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LTREB Renewal: Drivers of temperate forest carbon storage from canopy closure through successional time

Project Abstract: 
Forest disturbances, such as clear-cutting and fire, typically lead to large losses of carbon and nutrients from forests and their soils. Virtually all forests are recovering from such disturbances, whether natural or human-caused. But, it is not known how long it takes for forests to recover their carbon and nutrient stocks following disturbance, nor how re-growing vegetation, soil development and climate variation interactively regulate recoveries of carbon and nutrients as forests age. The long timescale of forest recovery makes it difficult to measure these changes, and limits the places where research like this can be conducted. This project uses long-term experimental plots at the University of Michigan Biological Station (a 110-year-old field station in northern Michigan) to investigate how changes in forest structure, nutrient cycling, and climate act together through time to influence tree growth, nutrient retention, and overall carbon capture and storage in forests. Researchers are regularly measuring tree species and biomass, forest structure (patterns of tree, leaf, and branch arrangement), soil carbon and nutrients, wood growth, leaf-fall and tree mortality in 6 forest plots (approx. 2 acres each) that were cut and burned in either 1936, 1948, 1954, 1980, 1998, or 2017. This cutting and burning treatment replicates a larger-scale cutting and burning that occurred, in the early 1900s, across the landscape (and the Great Lakes region) within which the experimental plots are nested. These plots thus range from 2 years (the 2017 burn) to 83 years (1936 burn) in age, and they are compared with plots that were cut in 1911, 1952, 1972, or 1987, but were not repeatedly and severely burned. By using nearby old forests (130- to >200-yr-old) that were not severely cut and burned as reference points, the team is linking disturbance, climate, soil, and vegetation controls to long-term patterns of C storage in forests that are representative of other forests across the northern U.S. and similar regions in Canada, Europe and Asia. This long-term (10-year) project began to answer globally significant questions in its productive first 5 years, and it involves students and forest managers in conducting research and applying findings to management plans. Globally, forests remove approximately ¼ of carbon emissions from fossil fuel combustion. Temperate forests like those studied here are responsible for almost half of that offset. However, it is uncertain whether forests will continue to partially offset human-derived carbon emissions as they age and mature following past large-scale disturbances. This project thus provides the data needed to predict the magnitude and duration of continued temperate forest carbon uptake, and the ability of forests to provide fiber, fuel, habitat, and their many other benefits to society. Importantly, it provides opportunities for students to help design and conduct research, as part of independent and guided studies, and class projects by students at this field station during summers. The research team also hosts outreach activities such as site visits and workshops, to professionals in government (state, federal, international) and non-profit forest conservation and management organizations, allowing a wide dissemination of the lessons learned from this long-term study.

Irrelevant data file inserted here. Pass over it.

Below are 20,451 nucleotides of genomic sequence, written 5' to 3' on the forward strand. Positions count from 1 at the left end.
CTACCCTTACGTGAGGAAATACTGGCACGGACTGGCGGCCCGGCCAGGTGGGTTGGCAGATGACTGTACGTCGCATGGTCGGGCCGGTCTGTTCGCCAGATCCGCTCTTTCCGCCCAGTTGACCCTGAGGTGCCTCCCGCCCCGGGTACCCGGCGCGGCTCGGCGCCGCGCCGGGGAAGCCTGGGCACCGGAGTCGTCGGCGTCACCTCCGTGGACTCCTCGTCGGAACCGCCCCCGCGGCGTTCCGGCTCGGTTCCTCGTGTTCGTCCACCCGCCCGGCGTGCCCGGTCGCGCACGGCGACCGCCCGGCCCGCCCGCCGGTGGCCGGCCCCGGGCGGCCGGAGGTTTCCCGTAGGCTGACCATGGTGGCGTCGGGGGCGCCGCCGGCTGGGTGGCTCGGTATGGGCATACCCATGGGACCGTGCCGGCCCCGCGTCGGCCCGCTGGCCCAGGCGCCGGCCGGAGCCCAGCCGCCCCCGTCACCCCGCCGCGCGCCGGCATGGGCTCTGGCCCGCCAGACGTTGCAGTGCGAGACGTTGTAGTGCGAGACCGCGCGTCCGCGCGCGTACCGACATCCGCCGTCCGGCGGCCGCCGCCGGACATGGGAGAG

Years Active: 
NSF supports the following activities necessary to bring our Decadal Research Plan to completion: 1) periodic census of trees and woody debris in our 32 intensive plots in the paired chronosequences and late-successional reference forests; 2) digitization of and derivation of long-term aboveground NPP from 500 tree cores; 3) quantification of soil heterotrophic respiration and subsequent derivation of NEP in all plots; 4) sustained measurement of key C fluxes across all 32 plots; 5) integration and synthesis of LTREB with other forest C cycle research at UMBS.
Funding agency: 
National Science Foundation